Oxford University Press, 1994 - Nature - 580 pages
This graduate-level meteorology text and reference provides a scientifically rigorous description of the many types of convective circulations in the Earth's atmosphere. These range from small-scale, convectively driven turbulences in the boundary layer to precipitating systems covering many thousands of square kilometers. The text introduces the principal techniques used in understanding and predicting convective motion: theory, field experiment, and numerical modelling. Part I explores dry convection, including turbulent plumes and thermals from isolated buoyancy sources, Raleigh-Benard convection, and turbulent convection in the planetary boundary layer. Emphasis is placed on applying theoretical understanding and lessons from experiments. Part II offers a complete treatment of the thermodynamics of moist and cloudy air, including fundamental laws, conserved quantities, graphical techniques, and stability. Part III explores the characteristics of individual convective clouds, thunderstorms, squall lines, mesoscale convective systems, and slantwise convection. Part IV studies the ensemble effects of convective clouds, including stratocumulus at trade cumulus boundary layers and the representation of convective clouds in numerical models. Each chapter is followed by a set of exercises.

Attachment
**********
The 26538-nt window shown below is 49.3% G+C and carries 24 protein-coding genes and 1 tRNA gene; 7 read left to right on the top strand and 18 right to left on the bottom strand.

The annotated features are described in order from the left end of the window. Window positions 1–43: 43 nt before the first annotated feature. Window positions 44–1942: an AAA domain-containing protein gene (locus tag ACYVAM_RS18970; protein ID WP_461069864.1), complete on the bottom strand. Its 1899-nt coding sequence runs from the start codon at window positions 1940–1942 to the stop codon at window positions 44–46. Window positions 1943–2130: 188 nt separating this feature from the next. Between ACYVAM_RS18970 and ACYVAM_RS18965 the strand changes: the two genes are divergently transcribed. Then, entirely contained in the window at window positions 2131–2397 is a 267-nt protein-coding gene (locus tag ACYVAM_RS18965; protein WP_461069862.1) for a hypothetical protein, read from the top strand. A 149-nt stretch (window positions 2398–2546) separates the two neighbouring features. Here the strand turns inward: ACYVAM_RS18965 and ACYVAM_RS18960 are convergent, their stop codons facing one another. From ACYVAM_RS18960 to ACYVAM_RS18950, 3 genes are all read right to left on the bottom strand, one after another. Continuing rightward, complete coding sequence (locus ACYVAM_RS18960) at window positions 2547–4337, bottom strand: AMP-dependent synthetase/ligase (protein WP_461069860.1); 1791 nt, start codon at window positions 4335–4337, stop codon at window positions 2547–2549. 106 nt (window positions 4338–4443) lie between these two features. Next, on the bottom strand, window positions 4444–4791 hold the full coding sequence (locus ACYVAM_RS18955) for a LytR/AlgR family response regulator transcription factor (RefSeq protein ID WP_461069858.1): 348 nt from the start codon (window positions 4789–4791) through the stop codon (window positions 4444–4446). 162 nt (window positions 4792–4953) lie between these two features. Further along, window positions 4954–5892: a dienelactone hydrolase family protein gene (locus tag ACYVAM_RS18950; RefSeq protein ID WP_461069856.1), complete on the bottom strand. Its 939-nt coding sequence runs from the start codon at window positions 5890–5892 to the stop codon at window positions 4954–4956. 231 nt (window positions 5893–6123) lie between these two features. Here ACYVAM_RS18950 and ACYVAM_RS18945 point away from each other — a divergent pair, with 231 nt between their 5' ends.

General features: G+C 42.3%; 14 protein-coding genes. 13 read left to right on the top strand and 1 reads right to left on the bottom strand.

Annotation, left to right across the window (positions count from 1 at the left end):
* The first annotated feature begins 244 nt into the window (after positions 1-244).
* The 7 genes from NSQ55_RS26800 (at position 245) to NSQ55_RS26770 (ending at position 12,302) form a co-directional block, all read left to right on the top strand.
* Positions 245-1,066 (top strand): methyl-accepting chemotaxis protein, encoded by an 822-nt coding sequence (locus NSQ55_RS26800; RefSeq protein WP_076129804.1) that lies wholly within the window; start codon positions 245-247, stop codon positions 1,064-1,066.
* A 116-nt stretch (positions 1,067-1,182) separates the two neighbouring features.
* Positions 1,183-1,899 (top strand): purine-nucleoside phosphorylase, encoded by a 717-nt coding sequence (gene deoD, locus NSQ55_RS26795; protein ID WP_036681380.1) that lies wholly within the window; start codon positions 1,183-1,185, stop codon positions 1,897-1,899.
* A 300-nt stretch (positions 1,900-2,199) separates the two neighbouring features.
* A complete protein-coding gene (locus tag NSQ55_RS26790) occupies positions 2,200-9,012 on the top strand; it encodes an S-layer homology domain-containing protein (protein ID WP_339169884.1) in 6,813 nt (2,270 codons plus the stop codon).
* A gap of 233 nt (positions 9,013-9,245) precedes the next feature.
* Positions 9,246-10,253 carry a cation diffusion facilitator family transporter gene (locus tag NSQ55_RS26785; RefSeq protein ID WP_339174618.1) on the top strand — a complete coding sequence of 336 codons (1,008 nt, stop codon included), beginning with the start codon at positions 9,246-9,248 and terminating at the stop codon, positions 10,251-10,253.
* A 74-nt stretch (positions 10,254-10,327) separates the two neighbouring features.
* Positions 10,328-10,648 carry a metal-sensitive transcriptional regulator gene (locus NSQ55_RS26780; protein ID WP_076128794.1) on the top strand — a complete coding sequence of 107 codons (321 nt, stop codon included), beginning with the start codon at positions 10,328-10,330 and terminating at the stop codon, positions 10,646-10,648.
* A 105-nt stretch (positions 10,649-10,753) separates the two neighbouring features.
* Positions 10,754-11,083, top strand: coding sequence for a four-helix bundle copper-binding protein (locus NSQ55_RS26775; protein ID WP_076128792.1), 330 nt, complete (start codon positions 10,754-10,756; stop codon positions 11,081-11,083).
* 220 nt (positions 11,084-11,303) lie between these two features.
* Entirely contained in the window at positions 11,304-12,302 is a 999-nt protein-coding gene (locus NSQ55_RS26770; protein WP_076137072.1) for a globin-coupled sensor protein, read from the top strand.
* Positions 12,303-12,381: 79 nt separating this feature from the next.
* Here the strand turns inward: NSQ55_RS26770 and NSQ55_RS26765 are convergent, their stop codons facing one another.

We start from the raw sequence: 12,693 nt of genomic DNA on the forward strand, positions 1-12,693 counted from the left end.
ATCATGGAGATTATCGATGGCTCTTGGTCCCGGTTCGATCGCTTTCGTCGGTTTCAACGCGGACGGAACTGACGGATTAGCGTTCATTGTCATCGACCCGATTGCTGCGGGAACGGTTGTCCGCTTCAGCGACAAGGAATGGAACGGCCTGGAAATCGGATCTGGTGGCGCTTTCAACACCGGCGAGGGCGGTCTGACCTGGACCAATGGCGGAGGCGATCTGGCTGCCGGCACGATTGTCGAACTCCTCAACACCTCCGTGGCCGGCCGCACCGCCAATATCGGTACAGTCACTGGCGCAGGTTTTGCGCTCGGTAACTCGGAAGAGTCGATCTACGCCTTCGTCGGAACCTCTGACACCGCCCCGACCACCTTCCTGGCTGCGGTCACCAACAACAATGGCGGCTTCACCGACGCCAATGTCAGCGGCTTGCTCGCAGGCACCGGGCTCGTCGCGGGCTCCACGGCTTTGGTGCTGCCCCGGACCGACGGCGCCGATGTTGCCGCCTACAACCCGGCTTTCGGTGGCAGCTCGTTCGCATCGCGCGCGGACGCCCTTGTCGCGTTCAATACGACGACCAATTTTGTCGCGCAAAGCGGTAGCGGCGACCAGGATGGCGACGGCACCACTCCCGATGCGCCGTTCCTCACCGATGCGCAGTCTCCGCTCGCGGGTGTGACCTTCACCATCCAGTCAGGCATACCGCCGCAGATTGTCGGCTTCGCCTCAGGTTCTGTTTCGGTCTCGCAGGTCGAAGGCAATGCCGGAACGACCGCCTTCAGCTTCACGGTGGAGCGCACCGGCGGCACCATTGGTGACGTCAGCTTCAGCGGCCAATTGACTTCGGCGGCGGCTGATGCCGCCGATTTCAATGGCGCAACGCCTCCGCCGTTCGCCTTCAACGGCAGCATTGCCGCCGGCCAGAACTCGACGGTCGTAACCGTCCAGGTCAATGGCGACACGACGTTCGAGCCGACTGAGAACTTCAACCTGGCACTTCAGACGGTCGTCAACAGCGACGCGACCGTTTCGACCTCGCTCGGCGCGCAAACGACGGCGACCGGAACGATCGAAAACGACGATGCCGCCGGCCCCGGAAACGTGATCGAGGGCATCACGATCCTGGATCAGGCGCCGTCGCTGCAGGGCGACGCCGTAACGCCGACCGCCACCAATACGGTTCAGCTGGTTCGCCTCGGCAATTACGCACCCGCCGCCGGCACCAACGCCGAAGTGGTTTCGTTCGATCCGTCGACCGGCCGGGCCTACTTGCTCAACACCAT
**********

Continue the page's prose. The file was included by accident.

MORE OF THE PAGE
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the RayleighBenard problem
Moist thermodynamic processes
Observed characteristics of nonprecipitating
Numerical modeling of convective clouds
Dynamics of precipitating convection
Stratocumulus and tradecumulus boundary
Deep convective regimes
Water and thermodynamic variables
Theory of mixing in cumulus clouds
Observed characteristics of precipitating
adiabatic altitude approximation assumed Atmos atmosphere average base becomes boundary layer buoyancy CAPE Chapter cloud compared conserved considered constant convection cooling cumulus defined density dependence described difference direction displacement distribution downdraft dynamics effects energy entrainment entropy environment equations equilibrium example fall Figure flow fluid flux function given gives gradient heat height horizontal important increases initial instability integrated inversion large-scale liquid mass mass flux mean mixing ratio moist momentum motion negative neutral Note observations occur parcel plume positive potential precipitation pressure processes profiles quantities radiative radiative cooling Rayleigh relation represents respectively result saturation scale scheme shear shown shows simulations solution sounding specific squall lines stability storm subcloud surface temperature thermodynamic tropical turbulence updraft usually variables velocity vertical virtual volume water vapor wind